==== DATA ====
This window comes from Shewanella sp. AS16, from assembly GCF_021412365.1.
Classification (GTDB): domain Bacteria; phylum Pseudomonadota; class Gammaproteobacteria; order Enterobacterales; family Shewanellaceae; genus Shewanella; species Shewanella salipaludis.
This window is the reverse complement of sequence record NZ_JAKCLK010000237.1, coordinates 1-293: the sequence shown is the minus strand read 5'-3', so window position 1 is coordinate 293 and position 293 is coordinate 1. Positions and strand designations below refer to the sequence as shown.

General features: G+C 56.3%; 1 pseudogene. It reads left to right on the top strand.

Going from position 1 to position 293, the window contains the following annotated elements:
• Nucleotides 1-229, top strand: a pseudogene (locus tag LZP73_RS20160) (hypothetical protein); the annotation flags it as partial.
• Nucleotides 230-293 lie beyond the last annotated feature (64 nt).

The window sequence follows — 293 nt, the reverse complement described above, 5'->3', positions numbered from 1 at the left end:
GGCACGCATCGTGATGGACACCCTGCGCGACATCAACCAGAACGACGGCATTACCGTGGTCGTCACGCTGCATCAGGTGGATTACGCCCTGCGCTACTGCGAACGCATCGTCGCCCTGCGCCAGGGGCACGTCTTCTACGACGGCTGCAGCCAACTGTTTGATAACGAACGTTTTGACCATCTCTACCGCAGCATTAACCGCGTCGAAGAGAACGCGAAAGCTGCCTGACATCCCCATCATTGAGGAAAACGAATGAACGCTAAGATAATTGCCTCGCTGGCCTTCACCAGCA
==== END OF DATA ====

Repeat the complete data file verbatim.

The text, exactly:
This window comes from Shewanella sp. AS16, from assembly GCF_021412365.1.
Classification (GTDB): domain Bacteria; phylum Pseudomonadota; class Gammaproteobacteria; order Enterobacterales; family Shewanellaceae; genus Shewanella; species Shewanella salipaludis.
This window is the reverse complement of sequence record NZ_JAKCLK010000237.1, coordinates 1-293: the sequence shown is the minus strand read 5'-3', so window position 1 is coordinate 293 and position 293 is coordinate 1. Positions and strand designations below refer to the sequence as shown.

General features: G+C 56.3%; 1 pseudogene. It reads left to right on the top strand.

Going from position 1 to position 293, the window contains the following annotated elements:
• Nucleotides 1-229, top strand: a pseudogene (locus tag LZP73_RS20160) (hypothetical protein); the annotation flags it as partial.
• Nucleotides 230-293 lie beyond the last annotated feature (64 nt).

The window sequence follows — 293 nt, the reverse complement described above, 5'->3', positions numbered from 1 at the left end:
GGCACGCATCGTGATGGACACCCTGCGCGACATCAACCAGAACGACGGCATTACCGTGGTCGTCACGCTGCATCAGGTGGATTACGCCCTGCGCTACTGCGAACGCATCGTCGCCCTGCGCCAGGGGCACGTCTTCTACGACGGCTGCAGCCAACTGTTTGATAACGAACGTTTTGACCATCTCTACCGCAGCATTAACCGCGTCGAAGAGAACGCGAAAGCTGCCTGACATCCCCATCATTGAGGAAAACGAATGAACGCTAAGATAATTGCCTCGCTGGCCTTCACCAGCA